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A few nights ago I couldn't sleep and so started doing this:

I would take a number and add up all of its digits to get a new number and then add up all of those digits and so on until there was only one digit left.

For example, I would say $543\mapsto 12\mapsto 3$ or $94286\mapsto 29\mapsto 11\mapsto 2$.

I noticed a few patterns and then after explaining the rules of this game to some friends was able to impress them by adding up the digits of huge numbers in a couple seconds! The only pattern really worth mentioning is this:

Adding $9$ to a digit doesn't change the final answer (i.e. $12391234$ has the same final answer as $1231234$. Similarily, $158$ has the same final answer as $15899999999999$) So when adding, you can just ignore the $9$. This helped a lot in trying to impress my friends because instead of adding $136271845$ you can just recognize this as $19999$ which will sum up to $1$ since you can ignore $9$.

There are a couple other patterns I noticed (like what happens if you keep doubling a number), but I want to know why the above happens, or how to prove why this happens? I have some rough ideas of why it happens but was hoping someone out there would have a slick proof of this?

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    $\begingroup$ The sum of the digits of any number is equivalent modulo 9 to the number itself. $\endgroup$ – Semiclassical Jul 28 '14 at 17:04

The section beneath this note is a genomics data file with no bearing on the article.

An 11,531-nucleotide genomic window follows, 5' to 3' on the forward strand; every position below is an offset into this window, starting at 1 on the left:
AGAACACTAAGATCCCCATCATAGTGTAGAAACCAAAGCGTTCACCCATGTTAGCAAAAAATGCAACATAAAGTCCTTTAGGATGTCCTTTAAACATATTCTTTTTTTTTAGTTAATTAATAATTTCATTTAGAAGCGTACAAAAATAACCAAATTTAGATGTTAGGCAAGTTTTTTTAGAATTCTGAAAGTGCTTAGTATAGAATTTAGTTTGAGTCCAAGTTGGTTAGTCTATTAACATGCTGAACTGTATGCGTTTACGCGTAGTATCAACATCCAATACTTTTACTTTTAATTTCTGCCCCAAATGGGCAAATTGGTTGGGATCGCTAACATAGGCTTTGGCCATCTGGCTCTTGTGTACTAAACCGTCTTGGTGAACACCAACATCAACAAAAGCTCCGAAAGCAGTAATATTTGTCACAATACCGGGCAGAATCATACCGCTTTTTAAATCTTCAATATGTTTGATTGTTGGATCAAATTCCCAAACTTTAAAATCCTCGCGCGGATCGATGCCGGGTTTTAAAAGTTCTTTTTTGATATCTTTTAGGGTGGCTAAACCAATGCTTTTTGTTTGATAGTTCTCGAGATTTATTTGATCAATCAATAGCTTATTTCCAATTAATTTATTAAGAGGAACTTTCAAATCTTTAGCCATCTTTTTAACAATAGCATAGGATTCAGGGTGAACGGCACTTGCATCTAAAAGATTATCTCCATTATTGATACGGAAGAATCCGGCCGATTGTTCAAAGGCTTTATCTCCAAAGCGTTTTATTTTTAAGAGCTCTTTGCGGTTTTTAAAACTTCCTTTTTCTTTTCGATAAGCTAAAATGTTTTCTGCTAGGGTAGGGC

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    $\begingroup$ You are computing digital roots. $\endgroup$ – vadim123 Jul 28 '14 at 17:04
  • $\begingroup$ Oh cool! I had never heard of digital roots. So one of the other patterns I noticed was that if you keep doubling numbers you get $2$ cycles. That is, $1\mapsto 2\mapsto 4\mapsto 8\mapsto 7\mapsto 5\mapsto 1$ and $3\mapsto 6\mapsto 9\mapsto 3$. After reading the article, I've noticed that the digital root of a prime always falls into the first cycle. I mean it's clear it can't be $9$, but why is it never $3$ or $6$? $\endgroup$ – JonHerman Jul 28 '14 at 17:22
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    $\begingroup$ Very interesting, @vadim123. Your link has the result, stated here for the interest of readers, that the digital root of the positive integer $n$ is $$n-9\left\lfloor\frac{n-1}{9}\right\rfloor$$. $\endgroup$ – MPW Jul 28 '14 at 17:26
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    $\begingroup$ @JonHerman: If it was 3 or 6, then the number would be divisible by 3 and so not prime. To confirm that, try testing it on a large composite number which isn't divisible by 2 or 3. $\endgroup$ – Semiclassical Jul 28 '14 at 17:34

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